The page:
Myths busted: Does eating celery create 'negative kJs'?
Catherine Saxelby takes a reality check on celery.
Ever heard of ‘negative kilojoules’? It’s a slick marketing term and the myth goes like this: Eat a stick of raw celery (theoretically containing 15 kilojoules, or 4 calories) and it’ll require a lot of chewing and digesting; being moved through the gut and chemically broken down along the way. More than 15 kilojoules are expended, and your body has to get the energy to digest it from somewhere, so it’s forced to draw the kilojoules it needs from your body fat. And bingo! You lose weight. Sounds like a dieter’s dream!
Entire websites and diet books claim that negative kilojoule foods are much harder for the body to use, and ‘burn’ more energy than the body extracts. They also imply that these foods have some amazing natural fat-burning advantage and that the more you eat, the more you’ll lose weight.
But the list of ‘negative kilojoule’ foods they’re talking about, are the same low-kilojoule ‘free foods’ that you can munch on to your heart’s content without much concern for weight gain; such as asparagus, broccoli, cabbage, carrot, cucumber and zucchini. So there goes that idea!
There is research to say that chewing and eating whole foods (ones with their physical structure intact, such as fresh celery) can be helpful for weight loss. Studies have found that the fat in whole nuts, for example, is somehow ‘trapped’ within the fibrous part and excreted. So when you eat whole nuts, you don’t absorb as many kilojoules as you would from nuts that are ground up. Using that theory, it’s thought that other fibrous foods might result in less ‘net kilojoules’ than their more processed counterparts, traditional oats versus quick oats for example; or other fibrous foods – like celery.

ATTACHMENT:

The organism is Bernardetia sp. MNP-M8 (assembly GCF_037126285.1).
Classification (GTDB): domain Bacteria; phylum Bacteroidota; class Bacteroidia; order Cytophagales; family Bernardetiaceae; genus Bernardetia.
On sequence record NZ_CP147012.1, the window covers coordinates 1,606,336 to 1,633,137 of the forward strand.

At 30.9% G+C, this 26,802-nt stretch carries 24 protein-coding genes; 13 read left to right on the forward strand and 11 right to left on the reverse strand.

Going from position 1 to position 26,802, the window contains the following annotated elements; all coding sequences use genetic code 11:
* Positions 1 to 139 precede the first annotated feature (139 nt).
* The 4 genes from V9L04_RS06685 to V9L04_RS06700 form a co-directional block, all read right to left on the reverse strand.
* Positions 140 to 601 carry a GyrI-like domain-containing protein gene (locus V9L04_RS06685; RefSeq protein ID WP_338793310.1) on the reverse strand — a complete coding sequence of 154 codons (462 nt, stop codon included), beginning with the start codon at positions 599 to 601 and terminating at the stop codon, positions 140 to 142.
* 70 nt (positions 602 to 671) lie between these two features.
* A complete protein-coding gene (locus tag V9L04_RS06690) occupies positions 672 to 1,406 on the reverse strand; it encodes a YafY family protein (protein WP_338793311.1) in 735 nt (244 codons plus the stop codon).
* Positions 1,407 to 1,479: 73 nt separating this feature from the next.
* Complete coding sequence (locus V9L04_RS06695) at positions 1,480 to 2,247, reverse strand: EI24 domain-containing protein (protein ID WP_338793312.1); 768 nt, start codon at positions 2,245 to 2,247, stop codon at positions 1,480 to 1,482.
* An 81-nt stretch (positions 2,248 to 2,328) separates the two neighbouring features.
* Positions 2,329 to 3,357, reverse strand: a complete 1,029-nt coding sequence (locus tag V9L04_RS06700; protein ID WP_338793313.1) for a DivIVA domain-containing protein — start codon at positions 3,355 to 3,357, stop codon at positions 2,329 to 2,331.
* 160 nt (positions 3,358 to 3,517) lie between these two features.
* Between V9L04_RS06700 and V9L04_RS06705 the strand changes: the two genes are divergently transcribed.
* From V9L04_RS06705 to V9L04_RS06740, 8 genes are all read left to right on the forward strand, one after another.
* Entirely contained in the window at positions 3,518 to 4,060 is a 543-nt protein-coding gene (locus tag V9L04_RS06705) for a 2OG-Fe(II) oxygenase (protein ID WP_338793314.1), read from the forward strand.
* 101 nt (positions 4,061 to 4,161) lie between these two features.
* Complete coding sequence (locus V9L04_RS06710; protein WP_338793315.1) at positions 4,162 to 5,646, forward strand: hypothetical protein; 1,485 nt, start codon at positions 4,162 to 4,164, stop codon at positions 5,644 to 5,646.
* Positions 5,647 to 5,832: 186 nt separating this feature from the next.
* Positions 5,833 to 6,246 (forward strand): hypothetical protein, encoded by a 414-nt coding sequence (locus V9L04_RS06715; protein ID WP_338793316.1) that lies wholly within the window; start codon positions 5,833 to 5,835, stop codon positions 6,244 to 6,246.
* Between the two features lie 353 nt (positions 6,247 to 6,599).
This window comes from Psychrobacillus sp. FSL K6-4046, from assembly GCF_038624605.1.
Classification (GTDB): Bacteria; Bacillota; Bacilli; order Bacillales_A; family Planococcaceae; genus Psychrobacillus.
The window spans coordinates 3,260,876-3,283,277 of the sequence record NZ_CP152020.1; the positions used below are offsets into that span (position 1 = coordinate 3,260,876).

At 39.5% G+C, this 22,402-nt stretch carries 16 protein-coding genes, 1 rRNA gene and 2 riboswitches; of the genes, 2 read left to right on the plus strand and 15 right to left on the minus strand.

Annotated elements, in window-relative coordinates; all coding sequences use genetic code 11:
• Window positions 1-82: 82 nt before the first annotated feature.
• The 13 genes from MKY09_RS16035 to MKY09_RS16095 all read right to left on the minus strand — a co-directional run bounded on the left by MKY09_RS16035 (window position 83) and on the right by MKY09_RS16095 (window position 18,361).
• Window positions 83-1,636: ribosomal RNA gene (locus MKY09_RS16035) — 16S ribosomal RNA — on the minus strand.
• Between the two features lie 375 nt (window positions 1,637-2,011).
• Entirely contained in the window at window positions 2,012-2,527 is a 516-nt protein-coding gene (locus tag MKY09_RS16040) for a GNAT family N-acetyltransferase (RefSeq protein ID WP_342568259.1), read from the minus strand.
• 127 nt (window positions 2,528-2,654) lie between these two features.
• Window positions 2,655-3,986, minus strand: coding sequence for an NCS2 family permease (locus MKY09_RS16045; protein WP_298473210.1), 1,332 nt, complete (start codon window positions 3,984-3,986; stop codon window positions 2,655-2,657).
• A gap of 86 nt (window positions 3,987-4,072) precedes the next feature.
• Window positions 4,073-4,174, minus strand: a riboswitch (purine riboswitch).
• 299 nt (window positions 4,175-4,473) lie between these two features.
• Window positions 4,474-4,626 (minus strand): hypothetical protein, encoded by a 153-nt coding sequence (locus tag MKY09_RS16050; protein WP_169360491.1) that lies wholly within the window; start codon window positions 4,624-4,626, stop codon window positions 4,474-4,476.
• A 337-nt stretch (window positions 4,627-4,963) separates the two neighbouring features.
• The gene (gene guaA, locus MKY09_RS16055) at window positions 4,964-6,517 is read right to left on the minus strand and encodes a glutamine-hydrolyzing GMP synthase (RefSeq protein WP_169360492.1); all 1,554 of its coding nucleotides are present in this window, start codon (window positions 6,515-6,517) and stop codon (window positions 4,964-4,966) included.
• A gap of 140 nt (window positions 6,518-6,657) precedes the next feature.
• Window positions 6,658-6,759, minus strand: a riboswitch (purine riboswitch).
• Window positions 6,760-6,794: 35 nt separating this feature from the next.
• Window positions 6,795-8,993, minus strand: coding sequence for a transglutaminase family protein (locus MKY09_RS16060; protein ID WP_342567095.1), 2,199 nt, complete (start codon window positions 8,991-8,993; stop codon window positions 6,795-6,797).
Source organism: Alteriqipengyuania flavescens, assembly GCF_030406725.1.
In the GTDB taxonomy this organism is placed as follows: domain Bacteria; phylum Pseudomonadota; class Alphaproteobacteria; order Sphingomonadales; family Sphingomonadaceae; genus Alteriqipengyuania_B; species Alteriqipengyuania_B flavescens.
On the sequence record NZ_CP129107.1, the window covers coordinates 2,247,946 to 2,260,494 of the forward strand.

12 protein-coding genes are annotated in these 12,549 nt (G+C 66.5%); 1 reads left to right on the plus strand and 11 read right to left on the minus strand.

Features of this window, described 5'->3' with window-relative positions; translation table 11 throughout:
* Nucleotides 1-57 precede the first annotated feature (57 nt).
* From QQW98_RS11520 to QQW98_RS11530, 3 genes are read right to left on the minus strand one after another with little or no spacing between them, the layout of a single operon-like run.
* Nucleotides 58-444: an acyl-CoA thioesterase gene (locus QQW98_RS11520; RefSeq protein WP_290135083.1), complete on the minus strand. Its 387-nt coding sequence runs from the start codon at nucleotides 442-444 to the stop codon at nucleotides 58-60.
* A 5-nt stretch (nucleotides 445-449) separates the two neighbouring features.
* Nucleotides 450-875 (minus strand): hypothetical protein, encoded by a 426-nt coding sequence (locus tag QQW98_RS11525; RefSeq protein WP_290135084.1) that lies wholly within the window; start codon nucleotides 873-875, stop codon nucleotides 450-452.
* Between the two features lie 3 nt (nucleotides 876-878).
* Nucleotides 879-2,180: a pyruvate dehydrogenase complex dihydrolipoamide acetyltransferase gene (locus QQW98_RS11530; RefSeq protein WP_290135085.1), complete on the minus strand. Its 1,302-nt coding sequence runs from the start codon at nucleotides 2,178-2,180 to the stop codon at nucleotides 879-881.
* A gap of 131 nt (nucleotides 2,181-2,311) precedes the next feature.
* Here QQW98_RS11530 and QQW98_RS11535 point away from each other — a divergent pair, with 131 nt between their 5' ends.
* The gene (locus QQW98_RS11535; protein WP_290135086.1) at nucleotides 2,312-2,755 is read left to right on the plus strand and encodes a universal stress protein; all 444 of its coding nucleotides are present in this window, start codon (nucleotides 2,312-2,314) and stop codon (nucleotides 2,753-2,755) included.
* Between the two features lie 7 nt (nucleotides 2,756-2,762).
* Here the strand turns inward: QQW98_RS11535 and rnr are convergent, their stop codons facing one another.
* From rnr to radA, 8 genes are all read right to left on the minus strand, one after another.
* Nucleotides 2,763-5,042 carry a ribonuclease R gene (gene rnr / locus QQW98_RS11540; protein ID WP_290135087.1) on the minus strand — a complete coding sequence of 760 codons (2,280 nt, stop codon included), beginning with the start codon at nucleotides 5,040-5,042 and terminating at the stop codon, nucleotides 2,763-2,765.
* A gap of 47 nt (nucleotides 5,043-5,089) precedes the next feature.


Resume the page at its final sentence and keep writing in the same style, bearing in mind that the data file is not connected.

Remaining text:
Basically, if you’re looking to lose weight, this is yet another good reason to eat unrefined foods that are high in fibre. But while you may indeed ‘save’ some kilojoules by eating whole foods like celery, that is still just a drop in the ocean compared to the doughnut you have just polished off. So adding celery to your lunchtime meal may help, but it won’t make a lick of difference if you’re eating it with a side of deep-fried, kilojoule-dense, nutrient-poor junk!
Trying to lose weight? There’s nothing wrong with celery – it’s filling, extremely low in kilojoules and takes time to chew. And if your mouth is full of celery, there’s no room for chips or cake. But, like any other food, it’s not a magic cure-all.